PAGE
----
Oxford Health Plans, a managed care company based in Connecticut, said last month it will stop auditing psychiatrists and mental health professionals for documentation of therapy sessions (Psychiatric News, November 7; also see page 3).
Oxford pledged to refund amounts paid by audited psychiatrists and mental health professionals to settle claims of alleged documentation errors and return copies of patient records, according to Oxford spokesperson Maria Gordon Shydlo.
Oxford’s chief medical officer, Alan Muney, M.D., said in a press release that the company realized that the variability in documentation of therapy sessions by clinicians was not due to fraud but inconsistent documentation guidelines.
APA and the New York State Psychiatric Association (NYSPA) said they were pleased with Oxford’s decision to terminate audits of psychiatrists and mental health professionals.
APA President Marcia Goin, M.D., told Psychiatric News, "Oxford will join with APA, NYSPA, and the New York State Society for Clinical Social Work to develop and adopt mutually acceptable standards for office medical record documentation."
She continued, "This is a stunning example of what can be achieved through collaboration and informed aggressive efforts on behalf of our members and their patients."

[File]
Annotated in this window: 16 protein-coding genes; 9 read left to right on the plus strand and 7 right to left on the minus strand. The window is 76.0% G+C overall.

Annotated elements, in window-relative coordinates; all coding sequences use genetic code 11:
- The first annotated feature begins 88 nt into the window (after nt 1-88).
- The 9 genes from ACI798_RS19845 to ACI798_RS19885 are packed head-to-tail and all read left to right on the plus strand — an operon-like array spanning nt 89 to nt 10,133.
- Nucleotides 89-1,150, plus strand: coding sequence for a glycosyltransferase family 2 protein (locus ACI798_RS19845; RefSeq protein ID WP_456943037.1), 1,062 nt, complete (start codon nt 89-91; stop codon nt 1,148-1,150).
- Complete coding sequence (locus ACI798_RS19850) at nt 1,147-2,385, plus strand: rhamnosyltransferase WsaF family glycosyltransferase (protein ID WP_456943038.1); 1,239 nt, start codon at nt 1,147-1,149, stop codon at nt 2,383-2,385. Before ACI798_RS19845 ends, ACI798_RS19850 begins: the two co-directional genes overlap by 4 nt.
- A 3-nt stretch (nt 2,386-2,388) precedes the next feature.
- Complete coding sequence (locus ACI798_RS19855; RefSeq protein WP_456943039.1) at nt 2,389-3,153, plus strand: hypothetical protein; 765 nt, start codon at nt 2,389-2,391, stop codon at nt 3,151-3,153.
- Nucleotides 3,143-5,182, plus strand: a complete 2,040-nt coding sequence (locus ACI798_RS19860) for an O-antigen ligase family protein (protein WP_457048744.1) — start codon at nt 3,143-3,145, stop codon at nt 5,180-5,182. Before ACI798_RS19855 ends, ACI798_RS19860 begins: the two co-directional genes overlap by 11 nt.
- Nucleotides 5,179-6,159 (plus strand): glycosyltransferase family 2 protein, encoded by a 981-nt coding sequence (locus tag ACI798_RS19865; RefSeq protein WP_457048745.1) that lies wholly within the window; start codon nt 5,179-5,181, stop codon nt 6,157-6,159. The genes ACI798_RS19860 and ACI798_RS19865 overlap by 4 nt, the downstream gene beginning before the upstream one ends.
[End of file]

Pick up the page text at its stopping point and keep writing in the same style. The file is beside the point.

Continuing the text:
NYSPA Executive Director Seth Stein, J.D., who hammered out the deal with Oxford, told Psychiatric News, "This is a positive development by Oxford. I was particularly pleased that the company agreed to return copies of patient medical records obtained from audited psychotherapists. I insisted on this to avoid potential breaches of confidentiality that can occur when records are simply disposed of without adequate safeguards."
Stein plans to meet again with Oxford representatives about the company’s use of the extrapolation method in audits and qualifications of peer reviewers. APA raised concerns about these issues in a November 7 letter to Oxford President and CEO Charles Berg.
The American Psychoanalytic Association and the American Psychological Association wrote Berg in October about similar concerns.
"We also want to ensure that if Oxford uses the documentation standards as a measure of compliance in future mental health care audits, [the company should] disclose the purpose and protocol for audits and any payment recovery plan to psychotherapists before they sign the contract," said Stein.
APA’s November 7 letter to Oxford is posted on the APA Web site at www.psych.org/news_room/press_releases/CE_letter.cfm. ▪
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